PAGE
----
He told me how even before the infidelity, his wife had controlled all the money coming into the house and no matter how many hours he worked or how much money he made, she gave him an "allowance" of thirty dollars a week. According to him, she spent the rest of his money on "crap from Princess House and Longaberger baskets" and when she left, she took all of it with her and left him with an absurd amount of credit card debt, which he paid off as part of the divorce agreement so that he could keep the house they had purchased together (as an added bonus, he got the second mortgage he had to take out to pay off the debt).

About a year or so after the divorce, Mr. High School and the Ex happened to show up at the same estate auction, where the man she left him for began bidding on a "rare" Longaberger basket. Mr. High School could not resist and began bidding as well, hoping to drive up the price. They went back and forth at a furious pace until the price was nearing $400 and then Mr. High School dropped out of the bidding and the Ex's New Man triumphantly claimed the ridiculously overpriced basket for his lovely lady.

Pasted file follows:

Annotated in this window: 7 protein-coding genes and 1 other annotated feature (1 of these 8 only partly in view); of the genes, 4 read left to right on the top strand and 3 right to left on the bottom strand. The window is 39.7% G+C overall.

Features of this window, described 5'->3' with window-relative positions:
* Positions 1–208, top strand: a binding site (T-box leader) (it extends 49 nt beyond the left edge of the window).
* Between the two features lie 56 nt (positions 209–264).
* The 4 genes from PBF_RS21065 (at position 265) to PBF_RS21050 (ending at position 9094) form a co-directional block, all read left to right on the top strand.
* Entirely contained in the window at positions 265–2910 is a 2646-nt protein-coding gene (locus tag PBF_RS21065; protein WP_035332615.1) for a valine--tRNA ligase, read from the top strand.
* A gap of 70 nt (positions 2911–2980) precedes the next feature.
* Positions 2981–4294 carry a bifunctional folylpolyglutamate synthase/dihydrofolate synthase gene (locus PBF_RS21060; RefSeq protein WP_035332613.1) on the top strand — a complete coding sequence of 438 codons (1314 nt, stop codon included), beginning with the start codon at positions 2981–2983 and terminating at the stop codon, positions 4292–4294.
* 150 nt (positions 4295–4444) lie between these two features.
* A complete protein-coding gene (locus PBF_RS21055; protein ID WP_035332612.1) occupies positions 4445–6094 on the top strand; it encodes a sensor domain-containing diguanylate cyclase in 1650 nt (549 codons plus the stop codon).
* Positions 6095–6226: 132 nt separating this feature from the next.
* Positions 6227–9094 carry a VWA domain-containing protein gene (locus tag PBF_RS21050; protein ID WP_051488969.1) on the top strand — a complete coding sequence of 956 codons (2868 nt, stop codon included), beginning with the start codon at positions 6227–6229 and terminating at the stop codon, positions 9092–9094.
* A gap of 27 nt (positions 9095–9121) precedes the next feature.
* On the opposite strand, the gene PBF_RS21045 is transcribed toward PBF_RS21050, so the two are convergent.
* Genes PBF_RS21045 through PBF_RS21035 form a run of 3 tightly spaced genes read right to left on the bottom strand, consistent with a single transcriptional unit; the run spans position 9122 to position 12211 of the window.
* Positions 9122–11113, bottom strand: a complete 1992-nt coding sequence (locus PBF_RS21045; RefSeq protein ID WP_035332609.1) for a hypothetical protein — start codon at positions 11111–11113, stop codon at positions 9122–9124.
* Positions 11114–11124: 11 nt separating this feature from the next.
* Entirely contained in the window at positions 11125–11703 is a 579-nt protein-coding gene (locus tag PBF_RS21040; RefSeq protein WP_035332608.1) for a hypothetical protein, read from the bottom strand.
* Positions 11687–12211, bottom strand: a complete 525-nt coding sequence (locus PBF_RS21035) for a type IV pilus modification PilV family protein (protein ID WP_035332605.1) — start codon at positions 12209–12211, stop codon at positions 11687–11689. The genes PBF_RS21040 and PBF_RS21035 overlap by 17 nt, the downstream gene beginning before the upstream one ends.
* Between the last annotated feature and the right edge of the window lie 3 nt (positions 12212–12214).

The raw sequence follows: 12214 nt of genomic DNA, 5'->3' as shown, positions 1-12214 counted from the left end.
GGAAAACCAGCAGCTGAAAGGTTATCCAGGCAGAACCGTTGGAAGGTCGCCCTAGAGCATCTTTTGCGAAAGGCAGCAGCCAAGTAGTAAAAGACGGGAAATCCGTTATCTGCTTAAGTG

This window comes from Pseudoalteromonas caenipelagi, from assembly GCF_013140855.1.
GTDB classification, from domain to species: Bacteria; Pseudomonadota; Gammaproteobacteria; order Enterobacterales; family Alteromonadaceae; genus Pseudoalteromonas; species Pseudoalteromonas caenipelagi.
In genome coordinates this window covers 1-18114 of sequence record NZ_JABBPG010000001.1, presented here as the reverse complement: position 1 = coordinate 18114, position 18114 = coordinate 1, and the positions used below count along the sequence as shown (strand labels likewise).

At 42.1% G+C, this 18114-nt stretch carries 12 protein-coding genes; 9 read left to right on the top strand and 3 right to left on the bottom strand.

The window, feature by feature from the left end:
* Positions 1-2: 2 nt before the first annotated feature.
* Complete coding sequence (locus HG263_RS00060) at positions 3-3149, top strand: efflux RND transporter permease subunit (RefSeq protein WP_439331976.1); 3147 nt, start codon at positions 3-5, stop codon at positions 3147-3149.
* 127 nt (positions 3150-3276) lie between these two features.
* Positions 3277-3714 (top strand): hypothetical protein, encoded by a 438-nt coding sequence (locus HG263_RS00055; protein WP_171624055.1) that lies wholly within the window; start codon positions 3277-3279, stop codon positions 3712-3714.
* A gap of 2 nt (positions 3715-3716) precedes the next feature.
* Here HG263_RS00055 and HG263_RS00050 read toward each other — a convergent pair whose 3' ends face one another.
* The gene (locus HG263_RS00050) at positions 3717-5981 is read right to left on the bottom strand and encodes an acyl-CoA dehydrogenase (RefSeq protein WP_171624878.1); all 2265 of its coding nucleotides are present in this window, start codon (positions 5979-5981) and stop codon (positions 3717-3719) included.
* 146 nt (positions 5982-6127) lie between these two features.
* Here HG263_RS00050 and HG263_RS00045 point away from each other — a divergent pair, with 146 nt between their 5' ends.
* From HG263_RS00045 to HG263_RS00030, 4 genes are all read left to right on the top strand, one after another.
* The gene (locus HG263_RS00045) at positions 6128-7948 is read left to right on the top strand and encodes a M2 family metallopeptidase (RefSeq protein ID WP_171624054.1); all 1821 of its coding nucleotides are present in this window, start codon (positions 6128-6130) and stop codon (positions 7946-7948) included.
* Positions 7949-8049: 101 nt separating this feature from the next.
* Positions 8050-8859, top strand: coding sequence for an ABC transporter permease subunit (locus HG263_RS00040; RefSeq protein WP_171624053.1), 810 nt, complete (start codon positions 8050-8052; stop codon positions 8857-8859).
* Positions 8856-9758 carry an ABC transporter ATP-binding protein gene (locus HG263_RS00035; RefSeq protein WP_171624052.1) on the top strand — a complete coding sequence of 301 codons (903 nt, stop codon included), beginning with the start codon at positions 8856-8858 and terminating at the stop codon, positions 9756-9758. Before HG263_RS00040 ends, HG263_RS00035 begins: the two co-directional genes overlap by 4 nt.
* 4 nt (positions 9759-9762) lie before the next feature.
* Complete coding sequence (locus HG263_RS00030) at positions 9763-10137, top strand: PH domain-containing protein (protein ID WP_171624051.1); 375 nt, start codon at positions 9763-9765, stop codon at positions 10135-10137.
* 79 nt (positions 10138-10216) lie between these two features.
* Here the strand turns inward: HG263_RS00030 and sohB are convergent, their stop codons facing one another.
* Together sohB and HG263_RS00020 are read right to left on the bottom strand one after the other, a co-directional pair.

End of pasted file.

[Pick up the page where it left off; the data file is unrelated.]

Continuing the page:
The friend who was there with Mr. High School said, "Man, that was crazy! What would you have done if he had stopped bidding?"

And Mr. High School said, "I would've paid for the basket, taken it home, set it on top of my television set and sat in my recliner looking at it and thinking, 'There's one of those sons-of-bitches I paid for that I actually got to keep.' And it would've been worth every penny."

*It's always hard to pick a single Mr. High School post to link to--anyone interested in the whole angsty saga can find the links to most of the MHS posts, in order of their appearance, on the sidebar under Shallow Thoughts On Deep Things...A Masked Mom Sampler.

Saturday, November 13, 2010

Adventures In Parenting: Please Do Not Block The Exits